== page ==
“Some people say, ‘Give customers what they want,'” the late Apple founder Steve Jobs said many years ago. “But that’s not my approach. Our job is to figure out what they will want before they do.
Even after Jobs passed away, Apple followed this strategy religiously. Almost too religiously – phasing out convenient MacBook features like function keys, MagSafe charging, standard ports, and touch keyboards for experimental new additions. In their place we have the TouchBar, Butterfly keyboard, and slimmer form factors. But lately, the company has been course-correcting, undoing several bold transitions it’s made over the past two iterations and, more importantly, giving people what they want instead of telling them.
More form over function
Apple ditched the cylindrical trash can body of the Mac Pro, which couldn’t handle the heat, in favor of the good old cheese grater built in 2019. A few months later, it killed its Butterfly mechanism for a scissor switch keyboard. This was followed by the introduction of the iPhone 12 mini, a powerful little phone for those who cling to their iPhone 5 for life. Perhaps the most significant sign of Apple’s change of heart was the MacBook Pro 14, which ditched the polarizing Touch Bar and offered traditional ports and MagSafe charging instead of just USB Type-C. Whether the departure of iconic design chief Jony Ive in 2019 has anything to do with it, we can only speculate.
It’s no surprise that Apple’s renewed strategy was on full display at its annual developer conference, WWDC 2022. The pace of software and hardware announcements had a recurring theme: the company is now more willing to listen and respond to user requests.
New Macbook Air M2, for example, finally offers a much better 1080p webcam, restores the MagSafe charging port (and bundles a braided cable in the box), and even offers a long-awaited design refresh, replacing the classic wedge shape with the new Apple’s signature square look. The 35W charging brick included with the $1,499 model fulfills another request with its extra USB-C port. However, if you buy the base model, you’ll have to pay $20 to upgrade or you can buy it separately for $59.
Apple also introduced several software capabilities that were sorely lacking in its operating systems. With each major release, Apple opens up the look of iOS and allows users to customize more aspects of it, and iOS16 is no different. He plays catch-up Android’s Material You engine by offering a series of customization tools that allow you to adapt the lock screen to the font and color of the time. You can choose backgrounds from an organized gallery, add mini widgets for weather, alarms and other information, and set customizable photo screensavers.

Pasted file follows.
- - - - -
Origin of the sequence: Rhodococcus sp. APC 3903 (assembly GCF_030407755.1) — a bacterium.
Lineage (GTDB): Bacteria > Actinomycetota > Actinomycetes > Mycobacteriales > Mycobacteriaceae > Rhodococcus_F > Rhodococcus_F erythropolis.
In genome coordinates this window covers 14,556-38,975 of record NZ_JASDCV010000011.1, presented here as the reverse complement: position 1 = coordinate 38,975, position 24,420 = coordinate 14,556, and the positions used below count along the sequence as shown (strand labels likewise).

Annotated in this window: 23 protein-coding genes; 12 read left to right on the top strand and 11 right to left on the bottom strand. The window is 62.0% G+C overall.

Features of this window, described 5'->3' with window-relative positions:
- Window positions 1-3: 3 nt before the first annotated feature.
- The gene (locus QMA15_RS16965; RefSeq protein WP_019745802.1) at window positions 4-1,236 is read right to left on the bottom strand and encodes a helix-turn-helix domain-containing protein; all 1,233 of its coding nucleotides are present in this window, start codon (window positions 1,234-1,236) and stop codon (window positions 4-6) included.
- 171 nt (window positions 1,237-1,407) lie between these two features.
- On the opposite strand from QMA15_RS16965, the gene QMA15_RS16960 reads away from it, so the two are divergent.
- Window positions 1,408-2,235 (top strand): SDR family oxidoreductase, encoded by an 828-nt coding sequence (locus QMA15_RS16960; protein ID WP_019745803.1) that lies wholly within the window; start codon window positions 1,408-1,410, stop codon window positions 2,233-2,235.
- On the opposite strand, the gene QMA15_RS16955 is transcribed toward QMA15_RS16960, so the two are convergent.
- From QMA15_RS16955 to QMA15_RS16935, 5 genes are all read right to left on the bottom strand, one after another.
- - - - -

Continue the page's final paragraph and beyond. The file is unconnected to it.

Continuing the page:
That’s not all. The latest macOS update, Ventura brings an obvious addition: it lets you use your iPhone as a camera, ending inferior Mac webcam streams and having to rely on third-party services. It’s probably a year too late, but I’m glad it’s finally made its way into Apple’s Continuity suite of options.
The iPad is no exception either. iPadOS 16 ushers in a bunch of timely abilities – some of which we talked about in our exam — for Apple to realistically advance its laptop-level ambitions for its tablet.
Most importantly, the new Stage Manager multitasking experience enables smooth, desktop-like layered windows on iPad with the M1 chip. In this setting, you can easily browse your recent apps, resize their windows, and group open instances for different projects. On top of that, Stage Manager fully supports external display so iPad owners can hook up a monitor and expand their iPad desktop using up to four apps simultaneously on a larger screen.
iPad apps will no longer be just expanded versions of their iOS counterparts. With the latest “desktop” app APIs, developers will be able to integrate some standard macOS desktop elements into their iPad apps so you won’t feel lost when switching to keyboard and mouse input. The undo and redo experience, for example, will be more consistent, toolbars will be customizable, the find and replace command will work the same system-wide, and more. Oh, and there’s finally a Weather app on the iPad.
Apple’s in-house apps have also gained some conspicuously absent perks. On iMessage, you can delete and edit messages. The Mail app can now go hand-in-hand with Gmail in several ways: there are options to schedule and snooze emails, get reminders if you forget attachments (how did that take so long?) and search inboxes without worrying about typing in the exact syntax. The Fitness app is coming to iPhone, so you no longer need a apple watch to close these rings of viral health.
Arguably, the most vital result of Apple’s shift to a less rigid strategy is that it’s far more inviting to open up industry standards. The new software updates support two of these standards: Matter, which will enable cross-platform support for smart home devices, and the FIDO Alliancea consortium working towards a passwordless future.
Apple’s restored focus on meeting basic customer needs today instead of turning abruptly to the potential technologies of tomorrow is refreshing to say the least. I can’t wait to see how it now tackles new and bold ideas while trying not to repeat previous mistakes for its next generation of devices and software. All that’s left is a calculator app for the iPad and a mouse that doesn’t have an awkward, inconvenient charging position. Is it too much to ask?